this article is still under development
I think the problem is that languages confuse Reactive with Functional. Just because you have to react to an event doesn’t mean you should be passing closures to asynchronous functions!.
Take for example this article: https://www.stackbuilders.com/news/concurrent-haskell-in-the-real-world
“Concurrent programming feels just a little bit more imperative than the rest of Haskell, because you compose actions that actually mutate something”.
Imperative is Simpler
In an imperative language code is executed from top to bottom, one statement (expression actually) after another.
file = File.read!("my_file.txt") strs = String.split(file, " ", trim: true) subs = Enum.map(strs, fn str -> if str == "tom" do "Tom" else "Tom" end) joined = Enum.join(subs, ",") Database.write(joined) #just an example IO.puts "done"
More processes => less reactive code
If Elixir is functional, then where are the callbacks, promises, awaits, etc? In Elixir I don’t care if File.read is run in my process or asynchronous in another process - I need the result of the File.read before I can do the next thing. So I can write code simply and imperatively. What enables this?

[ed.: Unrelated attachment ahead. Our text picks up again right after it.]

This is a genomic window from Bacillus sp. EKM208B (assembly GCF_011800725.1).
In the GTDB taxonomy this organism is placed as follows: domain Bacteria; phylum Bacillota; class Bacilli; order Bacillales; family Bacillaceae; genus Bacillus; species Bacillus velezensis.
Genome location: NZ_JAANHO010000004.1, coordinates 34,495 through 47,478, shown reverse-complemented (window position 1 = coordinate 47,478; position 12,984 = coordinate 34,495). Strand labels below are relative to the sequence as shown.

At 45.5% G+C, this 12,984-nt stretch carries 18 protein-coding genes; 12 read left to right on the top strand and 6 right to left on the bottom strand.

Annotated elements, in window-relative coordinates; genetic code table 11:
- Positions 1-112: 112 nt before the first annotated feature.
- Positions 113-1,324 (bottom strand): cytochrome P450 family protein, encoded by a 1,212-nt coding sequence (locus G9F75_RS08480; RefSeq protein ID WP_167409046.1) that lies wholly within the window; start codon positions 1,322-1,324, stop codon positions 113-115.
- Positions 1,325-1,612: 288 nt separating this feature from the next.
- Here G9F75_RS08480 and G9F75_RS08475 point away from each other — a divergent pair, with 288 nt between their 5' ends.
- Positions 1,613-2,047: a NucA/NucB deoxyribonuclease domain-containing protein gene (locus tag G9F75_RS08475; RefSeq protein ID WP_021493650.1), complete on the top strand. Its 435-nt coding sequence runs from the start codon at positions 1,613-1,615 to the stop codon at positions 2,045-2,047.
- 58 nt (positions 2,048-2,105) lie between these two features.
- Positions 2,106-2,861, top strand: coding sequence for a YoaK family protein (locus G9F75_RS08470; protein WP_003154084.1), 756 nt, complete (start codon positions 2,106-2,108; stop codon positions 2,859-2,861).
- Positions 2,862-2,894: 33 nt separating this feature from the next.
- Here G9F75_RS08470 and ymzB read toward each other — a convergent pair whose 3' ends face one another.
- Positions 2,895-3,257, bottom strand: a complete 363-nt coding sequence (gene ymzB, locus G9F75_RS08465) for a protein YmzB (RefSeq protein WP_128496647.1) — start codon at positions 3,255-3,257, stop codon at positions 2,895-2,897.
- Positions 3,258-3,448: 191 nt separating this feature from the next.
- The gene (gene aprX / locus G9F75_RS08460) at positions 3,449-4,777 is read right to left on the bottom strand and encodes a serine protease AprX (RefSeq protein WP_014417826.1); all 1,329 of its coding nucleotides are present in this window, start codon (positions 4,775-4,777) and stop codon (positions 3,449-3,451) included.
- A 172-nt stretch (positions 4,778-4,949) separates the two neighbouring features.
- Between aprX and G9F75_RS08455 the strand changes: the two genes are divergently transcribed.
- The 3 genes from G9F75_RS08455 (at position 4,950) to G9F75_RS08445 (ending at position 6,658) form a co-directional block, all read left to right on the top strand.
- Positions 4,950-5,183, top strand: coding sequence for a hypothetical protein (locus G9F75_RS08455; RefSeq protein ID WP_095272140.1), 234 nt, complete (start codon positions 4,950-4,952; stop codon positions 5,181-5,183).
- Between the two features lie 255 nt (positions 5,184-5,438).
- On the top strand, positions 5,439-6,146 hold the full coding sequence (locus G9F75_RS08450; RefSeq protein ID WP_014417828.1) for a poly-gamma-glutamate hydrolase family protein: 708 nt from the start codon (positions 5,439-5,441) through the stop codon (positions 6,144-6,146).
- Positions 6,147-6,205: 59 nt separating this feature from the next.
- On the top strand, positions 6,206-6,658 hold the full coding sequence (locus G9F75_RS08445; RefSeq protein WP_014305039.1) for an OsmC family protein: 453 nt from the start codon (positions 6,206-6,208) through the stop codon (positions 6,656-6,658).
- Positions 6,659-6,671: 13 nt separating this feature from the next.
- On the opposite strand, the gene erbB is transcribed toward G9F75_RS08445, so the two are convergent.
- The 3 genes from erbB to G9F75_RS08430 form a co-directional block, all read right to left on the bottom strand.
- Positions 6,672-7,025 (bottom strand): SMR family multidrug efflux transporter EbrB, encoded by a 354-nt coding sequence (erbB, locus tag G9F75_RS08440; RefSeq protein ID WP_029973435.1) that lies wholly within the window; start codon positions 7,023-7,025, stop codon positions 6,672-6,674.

Processes (and threads) were invented for two purposes:
- Wite code simply and imperatively (for humans)
- Run more efficiently, i.e. concurrently or in parallel (for computers)
In Elixir there really is no difference between concurrent and parallel https://tomjoro.github.io/2017-02-03-why-reactive-fp-sucks/. Anything that is done with processes can either be run concurrently or in parallel with other processes because of immutability and local state. Processes are lightweight and are used like as any other language construct.
Processes use dependent imperative steps to accomplish a task. Imperative code is easy to understand and makes programs more reliable. And you don’t need mutation to do this.
This “style” of programming might have historically been impractical in many contexts, but has suddenly become relevant and practical (Why? See my other Blog https://tomjoro.github.io/2017-01-31-world-changed/ _Hint: distributed and parallel are no longer special cases.
Async / await
Continuations in C# can run in any thread. This is the same approach in C++.
I don’t understand this. Now all my logic is broken up to arbitrary places. Why didn’t I just write it on another thread in the first place.
Reactive programming is a nice pattern. However, if you are using Reactive programming as a technique to share threads then you might be overcomplicating the logic.